AI can identify precancerous pancreatic cysts


Monday, 12 August, 2019



AI can identify precancerous pancreatic cysts

An international scientific team, led by the Johns Hopkins Kimmel Cancer Center, has shown that a laboratory test using artificial intelligence tools has the potential to more accurately sort out which people with pancreatic cysts will go on to develop pancreatic cancers.

Dubbed CompCyst (for comprehensive cyst analysis), the test was created with patient data including clinical impressions and symptoms, images from CT scans and molecular features such as DNA alterations within cyst fluid. A proof-of-concept study was carried out by researchers including Anne Marie Lennon, Director of the Johns Hopkins Multidisciplinary Pancreatic Cyst Clinic, with the results published in the journal Science Translational Medicine.

Pancreatic cysts are found in 4% of people in their 60s and 8% of people over age 70, but only a small fraction of cysts progress to cancer. As noted by Lennon, “The dilemma facing patients and their physicians is the ability to distinguish precancerous cysts from cysts that will not progress to cancer.”

“Currently available clinical and imaging tests often fail to distinguish precancerous cysts from cysts that have little or no potential to turn cancerous, which makes it difficult to determine which patients will not require follow-up and which patients will need long-term follow-up or immediate surgical resection,” added study investigator Christopher Wolfgang, Director of Surgical Oncology at the Johns Hopkins Kimmel Cancer Center.

“As a result, essentially all people diagnosed with a cyst are followed long term. Surgeons are faced with making recommendations to patients based on the risks and benefits of surgery with limited information. We seldom miss a cancer, but it is at the expense of performing an operation that in hindsight may not have been necessary.”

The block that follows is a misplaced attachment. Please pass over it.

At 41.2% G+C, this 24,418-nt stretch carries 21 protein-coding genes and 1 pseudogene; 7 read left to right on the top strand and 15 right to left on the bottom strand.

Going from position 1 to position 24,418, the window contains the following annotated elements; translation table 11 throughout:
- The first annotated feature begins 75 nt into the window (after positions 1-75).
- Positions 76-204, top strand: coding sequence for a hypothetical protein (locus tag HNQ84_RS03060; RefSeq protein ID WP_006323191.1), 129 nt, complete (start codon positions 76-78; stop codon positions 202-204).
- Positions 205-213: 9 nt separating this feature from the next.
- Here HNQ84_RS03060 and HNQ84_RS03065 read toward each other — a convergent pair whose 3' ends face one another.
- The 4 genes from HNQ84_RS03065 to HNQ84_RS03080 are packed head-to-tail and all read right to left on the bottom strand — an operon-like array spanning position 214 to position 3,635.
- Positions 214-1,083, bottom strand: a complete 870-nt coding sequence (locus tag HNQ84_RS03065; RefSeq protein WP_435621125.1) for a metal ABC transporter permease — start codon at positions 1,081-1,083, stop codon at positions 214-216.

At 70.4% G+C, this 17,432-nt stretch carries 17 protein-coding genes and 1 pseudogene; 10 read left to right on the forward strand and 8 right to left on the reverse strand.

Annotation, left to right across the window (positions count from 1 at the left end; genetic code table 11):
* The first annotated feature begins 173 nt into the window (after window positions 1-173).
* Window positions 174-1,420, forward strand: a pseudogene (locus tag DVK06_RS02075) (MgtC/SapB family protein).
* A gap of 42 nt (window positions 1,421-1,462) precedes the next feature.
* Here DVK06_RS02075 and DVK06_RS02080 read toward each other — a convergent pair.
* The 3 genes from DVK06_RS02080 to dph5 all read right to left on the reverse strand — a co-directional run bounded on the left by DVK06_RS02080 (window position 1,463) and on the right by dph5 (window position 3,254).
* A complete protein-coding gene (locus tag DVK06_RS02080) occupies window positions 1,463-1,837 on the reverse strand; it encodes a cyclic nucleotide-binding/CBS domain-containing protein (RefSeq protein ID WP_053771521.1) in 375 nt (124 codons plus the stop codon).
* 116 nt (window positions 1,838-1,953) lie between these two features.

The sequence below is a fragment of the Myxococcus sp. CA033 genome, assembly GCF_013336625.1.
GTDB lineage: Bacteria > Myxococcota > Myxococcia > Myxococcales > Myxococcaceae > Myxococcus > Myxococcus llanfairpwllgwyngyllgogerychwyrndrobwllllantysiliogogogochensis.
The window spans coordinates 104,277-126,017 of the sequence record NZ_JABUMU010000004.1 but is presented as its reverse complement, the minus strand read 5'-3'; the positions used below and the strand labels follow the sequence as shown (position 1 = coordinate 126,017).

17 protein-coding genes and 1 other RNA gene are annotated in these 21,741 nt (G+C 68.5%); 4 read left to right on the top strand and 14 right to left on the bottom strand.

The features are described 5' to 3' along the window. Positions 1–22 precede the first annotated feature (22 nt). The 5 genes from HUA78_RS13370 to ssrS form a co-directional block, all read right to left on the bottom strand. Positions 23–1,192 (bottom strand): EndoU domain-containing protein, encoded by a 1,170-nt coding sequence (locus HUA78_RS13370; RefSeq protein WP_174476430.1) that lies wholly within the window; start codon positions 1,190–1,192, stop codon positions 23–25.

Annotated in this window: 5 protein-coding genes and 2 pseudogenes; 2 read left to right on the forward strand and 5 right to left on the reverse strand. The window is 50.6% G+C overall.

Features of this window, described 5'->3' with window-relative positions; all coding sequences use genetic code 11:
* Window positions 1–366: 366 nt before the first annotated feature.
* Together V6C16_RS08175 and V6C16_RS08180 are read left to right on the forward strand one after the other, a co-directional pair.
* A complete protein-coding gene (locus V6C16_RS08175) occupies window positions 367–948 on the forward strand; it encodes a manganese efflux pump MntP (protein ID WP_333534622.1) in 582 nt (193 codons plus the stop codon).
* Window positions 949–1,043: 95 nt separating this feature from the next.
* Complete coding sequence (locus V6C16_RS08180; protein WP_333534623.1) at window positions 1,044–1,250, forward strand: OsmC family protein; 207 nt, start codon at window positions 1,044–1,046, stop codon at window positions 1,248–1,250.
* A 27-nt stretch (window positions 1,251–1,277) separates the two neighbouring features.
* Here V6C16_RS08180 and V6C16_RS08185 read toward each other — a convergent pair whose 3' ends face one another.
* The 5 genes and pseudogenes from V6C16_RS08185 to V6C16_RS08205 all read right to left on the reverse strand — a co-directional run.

The study used information from 862 patients with pancreatic cysts who had cyst fluid analysis and cyst removal surgery at The Johns Hopkins Hospital and 15 other medical centres around the world. The precise nature of the cysts was confirmed through histopathological analysis of resected surgical specimens, with the cysts subsequently classified into three groups: those with no potential to turn cancerous, for which patients would not require periodic monitoring; mucin-producing cysts that have a small risk of progressing to cancer, for which patients can receive periodic monitoring for progression to possible cancer; and cysts for which surgery is recommended because there is a high likelihood of progression to cancer.

Based on histopathological analysis of the surgically resected cysts, the researchers found that surgery was not needed for 45% of the patients that underwent surgery for their cysts; this unnecessary surgery was performed because the clinicians could not determine if the cysts were dangerous. The researchers then fed the molecular profiles of the cysts into CompCyst, which classified patients into the three groups noted above. If CompCyst has been used initially, the researchers estimate that 60–74% of the patients (depending on the cyst type) could have been spared unnecessary surgeries.

“Our study demonstrates the potential role of CompCyst as a complement to existing clinical and imaging criteria when evaluating pancreatic cysts,” Lennon said. “It could provide a greater degree of confidence for physicians when they advise patients that they do not require follow-up and can be discharged from surveillance.

“Although we still need to prospectively validate this test, our results are exciting because they document a new and more objective way to manage the many patients with this disease.”

The study had several limitations, the researchers note, including that pancreatic cyst fluid was obtained at the time of surgery and that the cysts evaluated were more atypical than those seen in routine clinical practice. Nevertheless, plans are underway to begin a prospective validation study in the next year.

“We think CompCyst has the capacity to substantially reduce unnecessary surgeries for pancreatic cysts,” said Bert Vogelstein, Co-Director of The Ludwig Center at the Johns Hopkins Kimmel Cancer Center. “Over the next five years, we hope to use CompCyst in many more patients with cysts in an effort to guide surgical treatment — to determine when surgery is needed and when it is not needed — and evaluate how well the test performs.”

Image caption: CT image of a pancreatic cyst. Image credit: Johns Hopkins Kimmel Cancer Center.

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